Following Jesus: The Quest Begins 2
What Kind of Follower are you? Who is it that you follow? What does it mean to be a follower of Jesus: a disciple?
A disciple of Jesus was first of all a follower. Literally! He would walk when Jesus walked, sat when Jesus sat, ate when Jesus ate, and slept where and when Jesus slept. A disciple then, and today, is a believer and close follower of Jesus; though other less committed relationships are indicated (Matthew 8:21; 10:1; 12:49; Luke 14:27; Acts 6:1).
A disciple was also a pupil. He or she would learn what their master taught them. In the case of Jesus, his disciples received His teachings. However, Jesus’ pupils encountered a closer relationship than just receiving mere information. (Matthew 10:24-25).
The ultimate purpose of following Jesus’ leading and learning from His teaching is Christ-like character. To ultimately be like Jesus results from following and learning from Him.
The Bible indicates that there exists three different kinds of disciples. While the Bible does not affirm all three categories, it does recognize their existence. The three categories of disciples are (1) a false disciple; (2) a secret disciple; and (3) a committed disciple.
As we have already seen, a false disciple is one who appears to follow Jesus. A false disciple appears to submit to Jesus’ teachings, or God’s Word. However, it is all an appearance. An appearance is façade or an outward show. False disciples are not true converts to Christianity. It is not they were converted and then reverted to their pagan condition; the Bible teaches no such condition. Rather, they were never converted to Christ to begin with.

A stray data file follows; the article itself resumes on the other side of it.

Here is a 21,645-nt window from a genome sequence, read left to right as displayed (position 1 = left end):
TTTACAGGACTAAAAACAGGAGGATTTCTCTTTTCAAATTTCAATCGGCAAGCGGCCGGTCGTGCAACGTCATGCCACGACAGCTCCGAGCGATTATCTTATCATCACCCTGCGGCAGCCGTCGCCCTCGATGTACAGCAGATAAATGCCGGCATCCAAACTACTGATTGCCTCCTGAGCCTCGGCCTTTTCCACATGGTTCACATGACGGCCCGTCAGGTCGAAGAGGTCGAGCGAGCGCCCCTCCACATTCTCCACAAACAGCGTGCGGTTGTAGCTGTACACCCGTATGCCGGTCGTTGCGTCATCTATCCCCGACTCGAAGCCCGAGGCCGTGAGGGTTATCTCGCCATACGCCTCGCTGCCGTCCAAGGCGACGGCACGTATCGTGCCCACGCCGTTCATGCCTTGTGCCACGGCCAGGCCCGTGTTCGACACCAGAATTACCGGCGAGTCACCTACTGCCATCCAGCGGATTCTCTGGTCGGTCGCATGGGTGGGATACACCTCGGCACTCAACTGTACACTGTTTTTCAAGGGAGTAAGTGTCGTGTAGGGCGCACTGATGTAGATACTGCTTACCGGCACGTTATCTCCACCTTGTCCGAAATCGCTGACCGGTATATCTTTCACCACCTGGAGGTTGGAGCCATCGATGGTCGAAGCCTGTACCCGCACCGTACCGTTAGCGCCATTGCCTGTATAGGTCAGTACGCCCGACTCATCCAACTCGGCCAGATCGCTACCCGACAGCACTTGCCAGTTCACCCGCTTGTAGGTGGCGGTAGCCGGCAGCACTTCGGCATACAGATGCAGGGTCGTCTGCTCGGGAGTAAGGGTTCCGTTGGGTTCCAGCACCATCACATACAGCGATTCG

The second category is being a secret disciple. There is one explicit biblical example of such a person: Joseph of Arimithia.
All four gospels chronicle the appearance of Joseph of Arimithia at the crucifixion of Jesus Christ (Matthew 27:57-61; Mark 15:42-47; Luke 23:50-55; John 19:38-42). Matthew describes Joseph as a disciple of Jesus. Mark describes him as a respected member of the council or the Sanhedrin. Luke explains that Joseph was a good and righteous man. Finally, John describes Joseph as a disciple of Jesus, but secretly for fear of the Jews. However, it is Joseph who becomes a disciple of courage and asks Pontius Pilate for the lifeless body of Jesus.
Joseph was truly converted, but circumstances of life created a fear within him as to whether or not he would courageously and publically follow the Lord. However, at one of the most visible scenes in Christ’s like and ministry, Joseph stood tall.
Are you a secret disciple? You are willing to be identified as a follower of Jesus when everyone else is, but when you are at school or at work you would just as soon prefer people did not know. Why? Are you afraid? Of what? Ask Jesus to give you the courage to be a truly committed and visible disciple.
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